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This question is about Computer Science firstly, I don't know if it applies to other domains

I am a PC member of some international conference in my field. I got a large number of papers to review, so I need to find subreviewers for many of them. Most of the time I would give the paper to a colleague that I know would be interested in reading it ... but I know only so many people interested in so many different topics, and there remains some papers for which I have no idea of whom could review it.

So I'm doing the following: search the web for any researcher in this domain who is active, has publications matching the keywords of the paper, does not seem to have any conflict of interest with the authors, and, preferably, published to this conference before.... and ask this person to act as subreviewer.

Is this common practice? I have received conference papers from complete strangers before, but this was only rare occasions (say a few percent), but I feel I'm doing this for almost 1/4th of my assigned papers. Is there any way to address this person, other than the standard EasyChair message?

  • if (in future) && (need reviewer) && (data science related) { contact_wanderer(); } – The Wanderer Jun 12 '17 at 4:58
  • contact_wanderer() { send_email_to( byebyeads1@gmail.com ) }; – The Wanderer Jun 12 '17 at 5:02
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I am a CS guy and can answer this question.

Yes of course. That is what conference chairs do perhaps. As you told the person has already published in past conferences like this. If some researcher is active in the field of his/her research arena and agreeing to review the manuscript. This is what is called peer-review. My recommendation would be to contact the researchers through academic e-mail ids of theirs to make it more transparent.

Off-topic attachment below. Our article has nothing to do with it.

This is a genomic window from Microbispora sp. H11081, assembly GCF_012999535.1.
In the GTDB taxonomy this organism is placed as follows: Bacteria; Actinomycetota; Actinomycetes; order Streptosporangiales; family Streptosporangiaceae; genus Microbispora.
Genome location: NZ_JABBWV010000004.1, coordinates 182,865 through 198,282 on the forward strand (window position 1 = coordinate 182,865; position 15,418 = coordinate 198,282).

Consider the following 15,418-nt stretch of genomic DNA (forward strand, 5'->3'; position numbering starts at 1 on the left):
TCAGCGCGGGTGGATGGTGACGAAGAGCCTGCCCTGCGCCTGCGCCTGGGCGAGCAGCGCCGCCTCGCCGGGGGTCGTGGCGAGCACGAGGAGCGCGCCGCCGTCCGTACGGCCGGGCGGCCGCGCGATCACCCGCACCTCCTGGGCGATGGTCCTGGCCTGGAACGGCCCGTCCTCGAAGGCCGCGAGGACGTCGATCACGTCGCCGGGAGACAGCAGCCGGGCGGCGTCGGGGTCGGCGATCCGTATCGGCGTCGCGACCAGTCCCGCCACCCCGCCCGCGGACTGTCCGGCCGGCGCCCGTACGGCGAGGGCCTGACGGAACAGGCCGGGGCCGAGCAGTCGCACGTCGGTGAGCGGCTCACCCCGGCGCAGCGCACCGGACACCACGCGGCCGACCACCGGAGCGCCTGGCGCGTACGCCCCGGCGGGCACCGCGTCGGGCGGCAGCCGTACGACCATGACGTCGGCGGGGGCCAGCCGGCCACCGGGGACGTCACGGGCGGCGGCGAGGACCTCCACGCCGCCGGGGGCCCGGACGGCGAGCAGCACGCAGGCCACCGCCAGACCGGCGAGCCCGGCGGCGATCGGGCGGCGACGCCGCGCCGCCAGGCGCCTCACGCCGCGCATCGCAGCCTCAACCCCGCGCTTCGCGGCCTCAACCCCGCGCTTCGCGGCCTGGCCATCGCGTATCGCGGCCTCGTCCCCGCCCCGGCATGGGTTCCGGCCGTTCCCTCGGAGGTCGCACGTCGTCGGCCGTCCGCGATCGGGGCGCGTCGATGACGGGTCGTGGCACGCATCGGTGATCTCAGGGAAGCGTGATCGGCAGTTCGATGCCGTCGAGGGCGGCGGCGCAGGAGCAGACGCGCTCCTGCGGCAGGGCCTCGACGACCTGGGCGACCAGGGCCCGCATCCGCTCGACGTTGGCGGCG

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In my experience it may make sense to send subreviews out for people who are junior than you and you know that they can replace your particular expertise (e.g. your postdocs, possibly senior PhD students). Note that you are responsible for their reviews in this case. Otherwise, unless you are a Scientific Committee Chair, it is not strictly your job to select reviewers, or you would have been asked to do that in the first place.

I personally do not give out subreviews for precisely this reason - if I am editor, or in the scientific committee (which selects reviewers), of course, I do select reviewers, and that's what my job description is; but when I am asked to review, I assume they want me and my expertise and not some variation of me. However, some conferences explicitly permit subreviewers, so it really depends on the situation.

In any case, I probably would consider a subreview to be directly your responsibility, so if the subreviewer messes up, it's your job to fix it - or if it is contentious, but not questioned by you, to defend the review.

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